Here at HolisticOT.org, we are thankful for our growing online community of Holistic Occupational Therapists who integrate mind, body, spirit medicine, prevention, and wellness into their OT practice.
Every month this summer, we are shedding light on HOT (Holistic OT) practitioners from our directory so folks can become better acquainted with what Holistic OT is all about and how it can be helpful for health and healing.
Meet Diana Robinson, OTR/L, CLT, RYT, LVCYT, RMT
Diana is a Holistic Occupational Therapist, Certified Lymphatic Therapist, Registered Yoga Teacher, Lakshmi Voelker Chair Yoga Teacher, and Reiki Master Teacher. Diana uses traditional and complimentary strategies to address the mind, body, spirit of her clients to help them participate in the things they want to do. She has a private practice within Simply Well, a wellness practice in Carlisle, PA. She also teaches yoga classes at Yoga at Simply Well in addition to teaching workshops and classes in the Central Pennsylvania area. Diana also holds in services with local companies, schools, and businesses on how to bring wellness to work. Let’s get to know her!
How long you have been an OT?
I was first a COTA from 2002 until 2005 when I got my Bachelor’s Degree of Science from Penn State, Mont Alto. I have been in the field of OT for 13 years.
What holistic practices do you incorporate into your work?
I use Reiki, meditation, mindfulness-based strategies and practices, yoga, and holistic pain management.
What got you interested in holistic OT?
I was searching for alternative ways to help my patients when I worked in a long-term acute care hospital to manage pain, anxiety, and depression. Those issues were so under-treated that they were consistently huge barriers to my patients participating in ADL’s (assisted daily living exercises) and therapy. At the same time, I was experiencing chronic pain and fatigue in my personal life and began to use Reiki, meditation, yoga, and mindfulness among other modalities to restore the quality of my life. It was a natural fit to start incorporating CAM (complementary alternative medicine) into traditional treatments. Later, I opened my own private practice to work with people on an individual basis in my community.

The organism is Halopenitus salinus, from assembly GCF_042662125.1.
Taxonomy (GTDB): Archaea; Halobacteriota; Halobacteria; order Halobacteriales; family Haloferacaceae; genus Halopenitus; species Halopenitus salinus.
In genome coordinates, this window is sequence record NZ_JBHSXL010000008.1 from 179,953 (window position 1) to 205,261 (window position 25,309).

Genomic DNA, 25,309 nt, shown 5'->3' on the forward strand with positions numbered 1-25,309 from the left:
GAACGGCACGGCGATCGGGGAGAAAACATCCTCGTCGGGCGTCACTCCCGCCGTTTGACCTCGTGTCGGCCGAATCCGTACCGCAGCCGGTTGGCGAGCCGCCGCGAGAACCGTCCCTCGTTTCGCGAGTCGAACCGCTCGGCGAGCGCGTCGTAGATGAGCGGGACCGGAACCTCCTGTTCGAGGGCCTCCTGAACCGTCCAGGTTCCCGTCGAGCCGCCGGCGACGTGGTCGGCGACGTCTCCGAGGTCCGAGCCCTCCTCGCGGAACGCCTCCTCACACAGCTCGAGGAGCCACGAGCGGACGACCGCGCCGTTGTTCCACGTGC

How do your holistic practices uniquely benefit your patients?
When I work per diem in the LTACH (long-term acute care hospital) or skilled nursing facilities, I teach them ways to carry over the holistic practices on their own to ensure carry over and success. When the patients are not able to carry them over on their own due to cognitive barriers or other issues, I make it a point to educate staff, family, or caregivers, tailoring my explanation of the modality to the audience in a way they are able to understand and “buy into” the purpose behind the modality. I try to make things very “down to earth” and easy to understand and carry over.
What advice can you offer to OTs interested in incorporating holistic healing methods into their practice?
Understand your audience in terms of patients, family and caregivers, and other medical professionals in terms of how to tailor your explanation of what you are trying to accomplish with that modality. If they don’t understand or buy into what you are doing, the patient won’t ultimately benefit. You really have to be clear and confident in terms of what your plan is and also be ready that at times, you may meet resistance and that is okay too.
Also, take your time in terms of choosing holistic modalities. Don’t hurry or rush into tons of certifications, courses, etc. Set your intention, speak it for the universe to hear, and wait to see what comes in your path. See what fits for you and really understand what you are doing when you begin to use those modalities.
If you can, please describe a time or “a-ha” moment that affirmed your decision to become a holistic OT.
Oh, I have so many! One moment came to me when I found myself giving a quick, spontaneous Reiki session to a doctor when she was having a difficult time in the hospital I was working in. I pulled her aside, explained what I felt drawn to do, and it really helped her. To this day when I do per diem work at that same hospital, she requests that I work with patients of hers who need help with anxiety management and other related issues.